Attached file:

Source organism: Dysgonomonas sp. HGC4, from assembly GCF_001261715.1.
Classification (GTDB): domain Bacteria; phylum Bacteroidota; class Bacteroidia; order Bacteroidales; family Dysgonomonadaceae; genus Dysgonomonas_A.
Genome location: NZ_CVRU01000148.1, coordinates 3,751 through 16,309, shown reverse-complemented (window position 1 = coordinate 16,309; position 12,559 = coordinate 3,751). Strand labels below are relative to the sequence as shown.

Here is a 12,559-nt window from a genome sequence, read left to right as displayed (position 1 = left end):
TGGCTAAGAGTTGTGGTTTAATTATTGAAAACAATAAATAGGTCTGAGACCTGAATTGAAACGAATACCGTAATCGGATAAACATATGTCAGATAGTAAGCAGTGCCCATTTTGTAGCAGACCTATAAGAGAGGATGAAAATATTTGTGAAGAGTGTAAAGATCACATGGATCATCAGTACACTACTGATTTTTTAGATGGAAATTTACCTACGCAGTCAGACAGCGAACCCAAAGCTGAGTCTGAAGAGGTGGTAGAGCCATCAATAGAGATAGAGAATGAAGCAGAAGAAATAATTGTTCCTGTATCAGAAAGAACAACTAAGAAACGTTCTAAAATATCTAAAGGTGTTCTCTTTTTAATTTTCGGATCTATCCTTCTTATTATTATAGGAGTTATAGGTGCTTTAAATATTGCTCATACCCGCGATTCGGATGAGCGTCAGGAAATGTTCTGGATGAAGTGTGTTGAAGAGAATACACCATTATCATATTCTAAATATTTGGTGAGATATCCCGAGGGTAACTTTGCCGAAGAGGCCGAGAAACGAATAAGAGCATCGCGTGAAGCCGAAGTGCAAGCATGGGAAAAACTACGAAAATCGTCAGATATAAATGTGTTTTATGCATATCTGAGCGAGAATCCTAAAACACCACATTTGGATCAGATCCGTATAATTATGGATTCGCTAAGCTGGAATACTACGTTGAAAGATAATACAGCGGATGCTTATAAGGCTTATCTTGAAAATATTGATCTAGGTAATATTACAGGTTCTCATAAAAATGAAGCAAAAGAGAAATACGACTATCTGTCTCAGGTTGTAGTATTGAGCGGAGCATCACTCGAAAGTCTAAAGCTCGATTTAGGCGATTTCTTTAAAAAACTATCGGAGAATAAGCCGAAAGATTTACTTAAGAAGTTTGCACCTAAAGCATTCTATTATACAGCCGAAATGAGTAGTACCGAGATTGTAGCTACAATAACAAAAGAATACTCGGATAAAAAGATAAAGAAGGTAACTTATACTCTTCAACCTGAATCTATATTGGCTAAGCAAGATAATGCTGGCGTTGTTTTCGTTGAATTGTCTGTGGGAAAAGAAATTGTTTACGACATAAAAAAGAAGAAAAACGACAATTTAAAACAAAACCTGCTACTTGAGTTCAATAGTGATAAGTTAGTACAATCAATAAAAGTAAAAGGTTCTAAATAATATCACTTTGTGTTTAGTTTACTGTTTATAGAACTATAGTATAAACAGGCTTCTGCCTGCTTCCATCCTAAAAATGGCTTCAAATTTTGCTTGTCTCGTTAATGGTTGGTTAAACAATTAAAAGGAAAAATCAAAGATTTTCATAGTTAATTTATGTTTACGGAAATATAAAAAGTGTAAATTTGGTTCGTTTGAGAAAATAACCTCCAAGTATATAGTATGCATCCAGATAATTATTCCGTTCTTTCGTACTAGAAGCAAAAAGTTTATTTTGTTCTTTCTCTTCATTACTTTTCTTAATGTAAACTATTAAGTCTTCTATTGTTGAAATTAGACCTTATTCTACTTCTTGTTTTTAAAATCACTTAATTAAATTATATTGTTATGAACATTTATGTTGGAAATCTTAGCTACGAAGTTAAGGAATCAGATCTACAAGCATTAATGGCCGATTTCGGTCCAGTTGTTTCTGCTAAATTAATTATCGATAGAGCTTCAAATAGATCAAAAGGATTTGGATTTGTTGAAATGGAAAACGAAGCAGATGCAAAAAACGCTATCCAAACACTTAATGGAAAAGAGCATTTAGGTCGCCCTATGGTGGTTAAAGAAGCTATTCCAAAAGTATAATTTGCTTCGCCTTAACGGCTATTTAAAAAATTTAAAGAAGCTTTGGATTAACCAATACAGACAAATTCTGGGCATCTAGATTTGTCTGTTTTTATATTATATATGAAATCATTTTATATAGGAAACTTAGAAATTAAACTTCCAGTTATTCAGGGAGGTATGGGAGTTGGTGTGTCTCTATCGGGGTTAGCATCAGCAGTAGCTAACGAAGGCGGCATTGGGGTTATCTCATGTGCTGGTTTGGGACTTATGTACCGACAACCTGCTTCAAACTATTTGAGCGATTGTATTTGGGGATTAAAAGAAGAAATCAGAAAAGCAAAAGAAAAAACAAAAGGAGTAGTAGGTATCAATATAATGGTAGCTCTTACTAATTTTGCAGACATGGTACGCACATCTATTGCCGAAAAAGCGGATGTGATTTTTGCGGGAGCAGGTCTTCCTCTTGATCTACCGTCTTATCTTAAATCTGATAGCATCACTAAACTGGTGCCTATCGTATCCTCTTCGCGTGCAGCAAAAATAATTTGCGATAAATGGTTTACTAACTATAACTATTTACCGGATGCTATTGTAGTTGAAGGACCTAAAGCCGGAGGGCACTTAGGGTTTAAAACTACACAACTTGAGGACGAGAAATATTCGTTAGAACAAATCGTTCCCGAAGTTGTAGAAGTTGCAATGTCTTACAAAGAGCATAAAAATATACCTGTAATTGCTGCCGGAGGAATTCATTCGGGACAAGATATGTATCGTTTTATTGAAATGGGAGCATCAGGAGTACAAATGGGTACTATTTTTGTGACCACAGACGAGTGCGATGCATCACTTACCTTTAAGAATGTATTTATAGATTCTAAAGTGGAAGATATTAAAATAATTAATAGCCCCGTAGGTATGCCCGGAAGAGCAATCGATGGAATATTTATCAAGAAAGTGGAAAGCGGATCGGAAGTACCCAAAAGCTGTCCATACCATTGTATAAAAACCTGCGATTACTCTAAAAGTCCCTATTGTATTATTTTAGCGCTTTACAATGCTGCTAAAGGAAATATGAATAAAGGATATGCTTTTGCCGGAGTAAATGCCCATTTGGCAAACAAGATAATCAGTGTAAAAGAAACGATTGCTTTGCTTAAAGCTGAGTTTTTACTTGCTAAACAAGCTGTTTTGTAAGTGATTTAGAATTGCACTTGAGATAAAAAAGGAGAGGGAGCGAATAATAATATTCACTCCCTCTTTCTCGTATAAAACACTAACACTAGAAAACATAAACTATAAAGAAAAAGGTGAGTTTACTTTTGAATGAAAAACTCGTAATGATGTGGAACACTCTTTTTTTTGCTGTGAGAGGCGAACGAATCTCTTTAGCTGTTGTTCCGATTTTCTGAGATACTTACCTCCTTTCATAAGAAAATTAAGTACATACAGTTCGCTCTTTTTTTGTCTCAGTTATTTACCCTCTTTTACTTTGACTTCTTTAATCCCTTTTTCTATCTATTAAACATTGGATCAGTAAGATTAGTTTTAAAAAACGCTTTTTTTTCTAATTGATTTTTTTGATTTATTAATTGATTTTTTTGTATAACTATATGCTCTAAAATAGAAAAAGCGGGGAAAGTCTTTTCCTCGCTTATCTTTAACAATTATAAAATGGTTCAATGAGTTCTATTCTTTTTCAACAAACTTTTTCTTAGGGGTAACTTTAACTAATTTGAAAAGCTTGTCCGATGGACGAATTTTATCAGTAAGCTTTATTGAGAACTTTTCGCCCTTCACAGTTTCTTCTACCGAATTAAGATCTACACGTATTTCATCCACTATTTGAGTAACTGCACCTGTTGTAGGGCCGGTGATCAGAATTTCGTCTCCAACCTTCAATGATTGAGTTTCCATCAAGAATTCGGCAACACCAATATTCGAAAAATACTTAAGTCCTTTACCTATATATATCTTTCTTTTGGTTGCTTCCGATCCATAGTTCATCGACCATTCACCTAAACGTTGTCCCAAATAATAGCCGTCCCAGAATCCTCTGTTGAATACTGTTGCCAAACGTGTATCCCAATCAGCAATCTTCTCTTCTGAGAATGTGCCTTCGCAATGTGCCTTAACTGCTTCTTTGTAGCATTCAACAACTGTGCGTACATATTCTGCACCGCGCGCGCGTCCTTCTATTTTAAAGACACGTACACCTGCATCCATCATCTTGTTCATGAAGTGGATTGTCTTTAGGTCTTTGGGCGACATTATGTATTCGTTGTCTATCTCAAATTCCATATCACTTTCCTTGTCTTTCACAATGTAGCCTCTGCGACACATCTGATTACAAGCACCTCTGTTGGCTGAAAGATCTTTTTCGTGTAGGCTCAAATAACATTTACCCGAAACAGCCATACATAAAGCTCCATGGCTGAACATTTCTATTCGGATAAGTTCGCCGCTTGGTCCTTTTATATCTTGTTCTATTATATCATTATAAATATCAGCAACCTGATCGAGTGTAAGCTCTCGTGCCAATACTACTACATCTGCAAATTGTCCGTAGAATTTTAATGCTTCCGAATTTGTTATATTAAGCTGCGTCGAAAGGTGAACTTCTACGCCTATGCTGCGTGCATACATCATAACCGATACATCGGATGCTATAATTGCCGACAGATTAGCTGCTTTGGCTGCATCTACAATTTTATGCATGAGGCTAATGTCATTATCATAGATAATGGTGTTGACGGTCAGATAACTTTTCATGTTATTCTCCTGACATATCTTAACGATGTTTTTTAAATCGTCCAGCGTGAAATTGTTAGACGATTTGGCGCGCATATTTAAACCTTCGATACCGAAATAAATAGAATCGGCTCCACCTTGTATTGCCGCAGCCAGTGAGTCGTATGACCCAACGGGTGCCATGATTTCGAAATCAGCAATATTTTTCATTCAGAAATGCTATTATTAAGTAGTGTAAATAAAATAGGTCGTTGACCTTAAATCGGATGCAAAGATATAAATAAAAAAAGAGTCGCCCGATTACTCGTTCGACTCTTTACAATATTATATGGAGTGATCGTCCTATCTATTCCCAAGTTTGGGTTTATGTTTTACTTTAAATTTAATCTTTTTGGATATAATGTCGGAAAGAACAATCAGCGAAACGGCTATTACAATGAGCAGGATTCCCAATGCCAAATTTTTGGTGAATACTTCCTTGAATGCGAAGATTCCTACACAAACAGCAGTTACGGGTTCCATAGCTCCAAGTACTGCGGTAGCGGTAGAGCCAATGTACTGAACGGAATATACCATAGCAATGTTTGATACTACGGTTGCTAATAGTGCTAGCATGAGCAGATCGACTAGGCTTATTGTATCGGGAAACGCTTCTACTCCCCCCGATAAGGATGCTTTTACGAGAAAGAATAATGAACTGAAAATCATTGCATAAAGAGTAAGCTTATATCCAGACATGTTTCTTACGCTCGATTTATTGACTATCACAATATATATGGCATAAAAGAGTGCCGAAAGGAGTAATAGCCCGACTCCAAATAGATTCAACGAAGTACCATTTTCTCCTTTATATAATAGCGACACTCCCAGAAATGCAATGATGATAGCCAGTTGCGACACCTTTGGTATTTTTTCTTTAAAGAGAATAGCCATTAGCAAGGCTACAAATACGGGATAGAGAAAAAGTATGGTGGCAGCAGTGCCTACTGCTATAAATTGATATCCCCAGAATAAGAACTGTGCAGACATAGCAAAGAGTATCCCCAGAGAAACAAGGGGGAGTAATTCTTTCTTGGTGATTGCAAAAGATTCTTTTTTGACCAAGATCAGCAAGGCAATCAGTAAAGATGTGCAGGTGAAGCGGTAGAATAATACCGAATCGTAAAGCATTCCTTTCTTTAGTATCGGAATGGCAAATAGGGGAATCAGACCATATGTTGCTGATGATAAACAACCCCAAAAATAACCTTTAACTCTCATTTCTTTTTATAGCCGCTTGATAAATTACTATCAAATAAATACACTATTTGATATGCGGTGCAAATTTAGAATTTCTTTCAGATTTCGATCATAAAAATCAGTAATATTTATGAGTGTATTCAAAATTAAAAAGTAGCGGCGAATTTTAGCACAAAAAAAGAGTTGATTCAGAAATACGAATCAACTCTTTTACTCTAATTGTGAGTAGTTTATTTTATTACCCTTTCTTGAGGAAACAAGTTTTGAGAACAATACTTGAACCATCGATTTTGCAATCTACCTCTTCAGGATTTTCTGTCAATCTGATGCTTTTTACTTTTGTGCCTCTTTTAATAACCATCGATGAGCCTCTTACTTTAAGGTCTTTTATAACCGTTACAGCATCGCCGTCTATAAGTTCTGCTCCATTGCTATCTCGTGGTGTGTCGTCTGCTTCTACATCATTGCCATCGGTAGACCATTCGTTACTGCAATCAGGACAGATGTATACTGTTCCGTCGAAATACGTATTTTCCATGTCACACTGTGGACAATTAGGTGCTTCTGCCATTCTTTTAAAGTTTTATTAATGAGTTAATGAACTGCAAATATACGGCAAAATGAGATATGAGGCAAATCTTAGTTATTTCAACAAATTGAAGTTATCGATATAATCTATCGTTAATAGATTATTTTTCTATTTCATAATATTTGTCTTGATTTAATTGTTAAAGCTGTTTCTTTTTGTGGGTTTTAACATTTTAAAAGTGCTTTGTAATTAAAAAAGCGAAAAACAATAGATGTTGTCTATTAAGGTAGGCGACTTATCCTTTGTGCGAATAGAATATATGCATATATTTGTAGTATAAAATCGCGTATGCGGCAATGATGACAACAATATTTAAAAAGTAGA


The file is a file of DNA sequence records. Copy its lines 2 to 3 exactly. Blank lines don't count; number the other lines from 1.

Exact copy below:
Classification (GTDB): domain Bacteria; phylum Bacteroidota; class Bacteroidia; order Bacteroidales; family Dysgonomonadaceae; genus Dysgonomonas_A.
Genome location: NZ_CVRU01000148.1, coordinates 3,751 through 16,309, shown reverse-complemented (window position 1 = coordinate 16,309; position 12,559 = coordinate 3,751). Strand labels below are relative to the sequence as shown.